Progressive Layout

20 marzo 2006

I think that probably the debate on Fixed against liquid will never find a definitive word. But now perhaps there’s another option: the Progressive Layout. In this article, that is a small extract from the Italian version, we’ll see how to easily turn with Javascript a CSS-based layout (fixed or fluid doesn’t matter) into a progressive one.

Progressive layout combines the advantages of both fixed and fluid layout: it’s a fixed layout under and over certain resolutions, but it’s fluid between. In the liquid stage the layout is quite different from the classic fluid layout, since the width and the margins of the layout vary accordingly to the browser width.

Let’s see the first example. It’s a two column layout which is:

  • fixed (540px) below 540px of client width;
  • fluid between 540px and 1024px;
  • fixed (850px) over 1024px of client width.

You could easily see the width varying from the ruler on the footer by resizing your browser window. Now, let’s see how the example would render with Javascript turned off: it’s a classic fixed-width two column layout.

How does it work

If you see the code of the example and the version without Javascript you’ll note that they share the same CSS, and mostly the same markup. The only difference is in one line in the markup, before the closure of the body tag:

</div>
<script type=”text/Javascript” src=”progLayout.js”></script>
</body>

You could view the source of the script here. It’s a very short script, that runs when the HTML of the page has been loaded, but before the page is fully displayed, that triggers the width of the main wrapper of the layout according to the client width. This is done also everytime the browser window is resized. To customize the script, you just have to change the fist line of it:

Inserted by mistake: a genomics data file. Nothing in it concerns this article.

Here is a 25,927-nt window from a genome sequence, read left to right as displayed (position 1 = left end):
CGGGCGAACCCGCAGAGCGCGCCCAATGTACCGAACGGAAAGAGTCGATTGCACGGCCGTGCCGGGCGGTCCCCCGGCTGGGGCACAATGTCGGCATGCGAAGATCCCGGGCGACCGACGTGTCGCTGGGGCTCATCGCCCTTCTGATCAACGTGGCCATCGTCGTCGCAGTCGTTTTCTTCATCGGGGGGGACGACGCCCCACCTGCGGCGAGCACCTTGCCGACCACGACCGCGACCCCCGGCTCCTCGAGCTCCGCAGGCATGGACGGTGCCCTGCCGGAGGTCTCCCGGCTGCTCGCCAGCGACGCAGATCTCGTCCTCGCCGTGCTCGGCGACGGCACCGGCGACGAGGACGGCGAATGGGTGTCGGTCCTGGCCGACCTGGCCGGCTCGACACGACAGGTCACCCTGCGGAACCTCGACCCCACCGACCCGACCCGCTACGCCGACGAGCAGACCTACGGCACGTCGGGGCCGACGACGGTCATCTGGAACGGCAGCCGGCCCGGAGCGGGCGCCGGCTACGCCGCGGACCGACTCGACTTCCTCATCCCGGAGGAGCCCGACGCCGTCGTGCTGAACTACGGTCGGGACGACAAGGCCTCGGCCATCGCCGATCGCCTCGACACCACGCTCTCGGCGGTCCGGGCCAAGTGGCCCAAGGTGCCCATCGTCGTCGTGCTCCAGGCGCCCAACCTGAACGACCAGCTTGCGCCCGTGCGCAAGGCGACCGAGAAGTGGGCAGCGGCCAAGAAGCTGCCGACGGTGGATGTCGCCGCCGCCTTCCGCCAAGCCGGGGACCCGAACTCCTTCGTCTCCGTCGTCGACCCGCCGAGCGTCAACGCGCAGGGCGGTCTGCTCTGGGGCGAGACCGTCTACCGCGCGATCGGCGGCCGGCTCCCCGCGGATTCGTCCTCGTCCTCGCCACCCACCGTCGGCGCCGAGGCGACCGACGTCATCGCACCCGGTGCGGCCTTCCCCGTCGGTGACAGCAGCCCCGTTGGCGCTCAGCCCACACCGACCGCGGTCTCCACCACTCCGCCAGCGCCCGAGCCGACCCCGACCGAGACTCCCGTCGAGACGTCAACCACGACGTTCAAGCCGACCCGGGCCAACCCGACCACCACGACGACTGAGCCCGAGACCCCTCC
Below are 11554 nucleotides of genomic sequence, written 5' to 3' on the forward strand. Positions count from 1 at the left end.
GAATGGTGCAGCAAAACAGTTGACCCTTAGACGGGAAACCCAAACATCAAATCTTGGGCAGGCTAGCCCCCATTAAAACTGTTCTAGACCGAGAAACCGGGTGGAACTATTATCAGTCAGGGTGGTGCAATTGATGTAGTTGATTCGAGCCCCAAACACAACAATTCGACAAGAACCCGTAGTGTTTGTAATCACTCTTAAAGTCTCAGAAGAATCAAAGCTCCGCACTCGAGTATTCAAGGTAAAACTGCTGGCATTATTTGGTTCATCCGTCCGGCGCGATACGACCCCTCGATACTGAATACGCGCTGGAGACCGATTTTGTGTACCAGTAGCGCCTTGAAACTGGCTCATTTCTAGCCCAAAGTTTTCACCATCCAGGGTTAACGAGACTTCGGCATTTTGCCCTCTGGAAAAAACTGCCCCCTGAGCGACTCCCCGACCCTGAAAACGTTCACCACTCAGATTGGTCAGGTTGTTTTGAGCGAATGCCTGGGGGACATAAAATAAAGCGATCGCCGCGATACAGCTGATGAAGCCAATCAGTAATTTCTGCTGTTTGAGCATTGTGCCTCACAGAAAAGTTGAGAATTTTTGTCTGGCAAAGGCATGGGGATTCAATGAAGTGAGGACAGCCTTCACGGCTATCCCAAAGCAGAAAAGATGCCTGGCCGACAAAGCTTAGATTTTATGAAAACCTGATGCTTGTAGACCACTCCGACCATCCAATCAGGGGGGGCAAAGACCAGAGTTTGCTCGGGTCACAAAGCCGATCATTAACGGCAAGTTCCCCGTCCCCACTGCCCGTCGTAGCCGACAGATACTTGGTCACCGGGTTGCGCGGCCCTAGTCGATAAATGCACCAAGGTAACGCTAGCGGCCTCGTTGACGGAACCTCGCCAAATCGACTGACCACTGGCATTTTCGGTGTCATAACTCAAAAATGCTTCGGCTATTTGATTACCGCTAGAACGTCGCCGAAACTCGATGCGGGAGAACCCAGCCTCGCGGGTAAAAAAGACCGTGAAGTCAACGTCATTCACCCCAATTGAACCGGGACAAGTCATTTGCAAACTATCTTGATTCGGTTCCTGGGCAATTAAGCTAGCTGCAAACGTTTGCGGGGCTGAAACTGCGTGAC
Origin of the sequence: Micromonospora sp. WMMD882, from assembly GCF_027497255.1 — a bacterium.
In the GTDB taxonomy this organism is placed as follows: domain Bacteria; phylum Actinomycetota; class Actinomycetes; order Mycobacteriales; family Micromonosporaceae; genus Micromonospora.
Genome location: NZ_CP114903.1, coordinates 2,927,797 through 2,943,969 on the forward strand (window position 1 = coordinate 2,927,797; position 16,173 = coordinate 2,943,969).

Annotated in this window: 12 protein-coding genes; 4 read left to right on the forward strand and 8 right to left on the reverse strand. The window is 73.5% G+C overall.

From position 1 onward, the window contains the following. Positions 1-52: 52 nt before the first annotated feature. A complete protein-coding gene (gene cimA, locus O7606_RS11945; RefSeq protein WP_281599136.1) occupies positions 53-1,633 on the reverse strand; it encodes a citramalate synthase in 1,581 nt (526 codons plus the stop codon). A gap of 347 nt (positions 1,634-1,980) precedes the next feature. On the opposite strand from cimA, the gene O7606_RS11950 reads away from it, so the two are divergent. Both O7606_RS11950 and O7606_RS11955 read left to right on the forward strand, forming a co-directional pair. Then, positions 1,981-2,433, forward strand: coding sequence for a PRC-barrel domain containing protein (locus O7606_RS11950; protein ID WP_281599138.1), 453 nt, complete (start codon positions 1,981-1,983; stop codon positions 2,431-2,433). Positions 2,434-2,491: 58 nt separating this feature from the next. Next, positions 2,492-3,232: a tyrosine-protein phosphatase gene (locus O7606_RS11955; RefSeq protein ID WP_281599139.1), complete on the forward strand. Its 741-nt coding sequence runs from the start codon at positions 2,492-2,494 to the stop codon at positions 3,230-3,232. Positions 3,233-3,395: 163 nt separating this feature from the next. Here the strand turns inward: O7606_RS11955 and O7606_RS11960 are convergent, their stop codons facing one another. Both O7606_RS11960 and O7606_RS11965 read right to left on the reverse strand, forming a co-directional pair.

MakeLayout(“container”,540,850,1024);

The four paramaters, separated by a comma, indicate in order:

  • Id of the global container of the layout
  • Min width of the layout
  • Max width of the layout and..
  • .. client width when the max width will be reached

You can view how the progressive version serves a better layout, that is suitable for every resolution instead of being fixed. This is done just by embedding a single Javascript file and setting up four parameters in it. That’s the strenght of the script, that can transform almost every layout into a progressive one without changing the CSS. Now, let’s see another example.

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